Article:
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Storm Chasing
The Most Amazing View: A Diary Page 4

by Amos Magliocco   Copyright 1998 Amos Magliocco All Rights Reserved


Jeff watches the MRF channel
Jeff Gammons watches The Weather
Channel in Tulsa  Copyright 1998
Clinton Norwood All Rights Reserved


From the mini-recorder: "Okay…back on the air. And we’re going east on State Road 60. We’re in Bartlesville Oklahoma which was our second target area—we’ve changed our minds a couple of times. It’s June 3 at 1:00 PM in the afternoon. Stayed the night in Tulsa. Yesterday we went to Oklahoma City—visited the Storm Prediction Center in the National Severe Storms Laboratory building. Picked up Clint Norwood, professional photographer extraordinaire, who is taking our picture and documenting our long chase through the ridge that is dominating the southern plains the last couple of days. The outlook for today is a slight chance of severe storms in the Northeast sections of Oklahoma, Northwest Arkansas, extending into the Missouri valley along basically a quasi-stationary front that extends all the way from the lower Tennessee valley through here and on into the Texas panhandle. Unfortunately, even though the temperature gradient is pretty substantial along the line…it’s not really a good source of lift and the upper level dynamics are very weak with a zonal flow setting up north of the front and southwesterly flow (aloft) south of the front. We are seriously capped across Oklahoma with a layer of warm air in the mid-levels keeping everything nice and stable.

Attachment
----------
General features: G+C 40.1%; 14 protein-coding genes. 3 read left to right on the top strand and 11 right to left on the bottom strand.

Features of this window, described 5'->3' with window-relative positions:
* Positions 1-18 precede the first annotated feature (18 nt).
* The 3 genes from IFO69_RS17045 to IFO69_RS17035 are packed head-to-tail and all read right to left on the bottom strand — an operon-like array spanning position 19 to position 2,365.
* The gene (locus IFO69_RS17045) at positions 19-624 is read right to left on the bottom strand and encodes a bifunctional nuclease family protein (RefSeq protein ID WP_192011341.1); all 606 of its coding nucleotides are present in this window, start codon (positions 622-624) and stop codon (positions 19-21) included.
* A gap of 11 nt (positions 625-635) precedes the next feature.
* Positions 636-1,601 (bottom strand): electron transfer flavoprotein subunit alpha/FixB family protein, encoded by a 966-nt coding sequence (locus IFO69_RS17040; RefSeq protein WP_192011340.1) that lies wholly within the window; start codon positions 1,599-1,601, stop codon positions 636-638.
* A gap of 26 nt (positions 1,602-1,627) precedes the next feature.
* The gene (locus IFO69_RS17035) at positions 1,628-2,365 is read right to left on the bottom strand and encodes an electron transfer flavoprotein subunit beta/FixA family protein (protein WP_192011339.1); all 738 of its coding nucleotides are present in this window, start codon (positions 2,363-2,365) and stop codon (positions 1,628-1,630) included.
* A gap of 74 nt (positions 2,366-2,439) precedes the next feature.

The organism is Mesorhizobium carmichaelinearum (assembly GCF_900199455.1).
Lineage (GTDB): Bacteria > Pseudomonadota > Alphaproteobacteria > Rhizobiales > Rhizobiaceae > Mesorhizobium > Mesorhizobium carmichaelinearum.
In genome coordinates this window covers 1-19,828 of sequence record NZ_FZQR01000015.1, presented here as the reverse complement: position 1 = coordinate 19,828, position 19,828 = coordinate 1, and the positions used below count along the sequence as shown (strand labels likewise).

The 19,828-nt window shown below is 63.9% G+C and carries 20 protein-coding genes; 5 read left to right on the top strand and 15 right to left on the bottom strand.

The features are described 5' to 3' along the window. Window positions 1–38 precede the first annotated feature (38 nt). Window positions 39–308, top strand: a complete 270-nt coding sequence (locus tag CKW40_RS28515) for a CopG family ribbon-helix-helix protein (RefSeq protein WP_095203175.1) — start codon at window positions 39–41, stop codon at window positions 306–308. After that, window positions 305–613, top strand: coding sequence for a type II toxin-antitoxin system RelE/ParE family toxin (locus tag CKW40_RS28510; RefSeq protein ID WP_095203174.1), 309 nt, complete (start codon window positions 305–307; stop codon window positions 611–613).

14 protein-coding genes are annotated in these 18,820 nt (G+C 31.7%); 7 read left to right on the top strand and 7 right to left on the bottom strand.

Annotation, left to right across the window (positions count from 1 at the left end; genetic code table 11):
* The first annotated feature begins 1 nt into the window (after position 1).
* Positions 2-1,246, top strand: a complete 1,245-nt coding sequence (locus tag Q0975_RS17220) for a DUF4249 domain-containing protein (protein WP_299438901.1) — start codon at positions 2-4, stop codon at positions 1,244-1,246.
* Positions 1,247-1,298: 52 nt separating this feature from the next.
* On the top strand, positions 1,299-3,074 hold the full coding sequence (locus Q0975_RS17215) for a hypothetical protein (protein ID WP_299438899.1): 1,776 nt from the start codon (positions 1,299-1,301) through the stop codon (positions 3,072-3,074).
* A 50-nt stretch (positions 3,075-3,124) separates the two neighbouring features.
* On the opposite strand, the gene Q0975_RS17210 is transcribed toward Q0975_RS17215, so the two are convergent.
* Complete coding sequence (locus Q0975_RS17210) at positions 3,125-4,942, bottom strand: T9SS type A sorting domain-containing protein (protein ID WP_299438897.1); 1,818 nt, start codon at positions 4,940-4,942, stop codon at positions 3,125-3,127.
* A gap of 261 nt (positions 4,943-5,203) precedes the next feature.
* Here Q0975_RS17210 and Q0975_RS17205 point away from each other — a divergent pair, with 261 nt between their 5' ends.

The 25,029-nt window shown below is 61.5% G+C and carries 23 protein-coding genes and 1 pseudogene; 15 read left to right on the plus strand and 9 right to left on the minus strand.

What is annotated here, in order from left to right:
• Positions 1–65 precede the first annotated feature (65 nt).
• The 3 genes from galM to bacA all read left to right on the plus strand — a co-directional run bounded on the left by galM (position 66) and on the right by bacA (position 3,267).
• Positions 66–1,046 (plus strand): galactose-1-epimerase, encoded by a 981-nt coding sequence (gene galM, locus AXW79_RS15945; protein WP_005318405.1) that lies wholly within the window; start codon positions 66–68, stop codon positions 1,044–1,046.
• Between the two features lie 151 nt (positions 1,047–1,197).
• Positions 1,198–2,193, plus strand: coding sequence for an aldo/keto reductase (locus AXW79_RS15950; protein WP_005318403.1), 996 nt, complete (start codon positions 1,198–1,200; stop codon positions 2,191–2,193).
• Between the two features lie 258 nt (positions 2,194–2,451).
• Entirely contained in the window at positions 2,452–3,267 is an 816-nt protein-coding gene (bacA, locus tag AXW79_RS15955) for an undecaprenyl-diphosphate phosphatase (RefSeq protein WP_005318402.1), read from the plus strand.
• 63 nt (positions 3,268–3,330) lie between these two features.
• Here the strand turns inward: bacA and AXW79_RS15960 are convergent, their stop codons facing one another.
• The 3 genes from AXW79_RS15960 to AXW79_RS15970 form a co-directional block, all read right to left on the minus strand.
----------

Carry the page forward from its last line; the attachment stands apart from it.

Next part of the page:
Right now in Bartlesville Oklahoma we’ve got a partly cloudy sky of cumulus—high-based clouds. Temps are in the lower 90’s and the dew point in the upper 60’s. We are going to head east and probably look to stop somewhere near the triple point of Arkansas, Missouri and Oklahoma. Expecting to see some storms this evening—maybe late tonight. So it looks like a night chase. We’re hoping for some better things to happen tomorrow—maybe back in Texas and Friday, maybe even in the Texas panhandle. So, that’s where we are now and that’s where we’re headed. Anything I’m forgetting? Laptop is working great. We’ve been able to get internet connections every time through the cell phone which is pretty neat. The GTE local dialup service has been very steady, and they even had a dialup number for Bowling Green, Kentucky. So we’ve gotten lots of information, but the information has been pretty vague, as all the forecasters in this area scramble to figure out how this frontogenesis is going to shape up over the next 24 to 36 hours. That’s what we’re doing. See ya later (‘Peace,’ yells Jeff in the background)."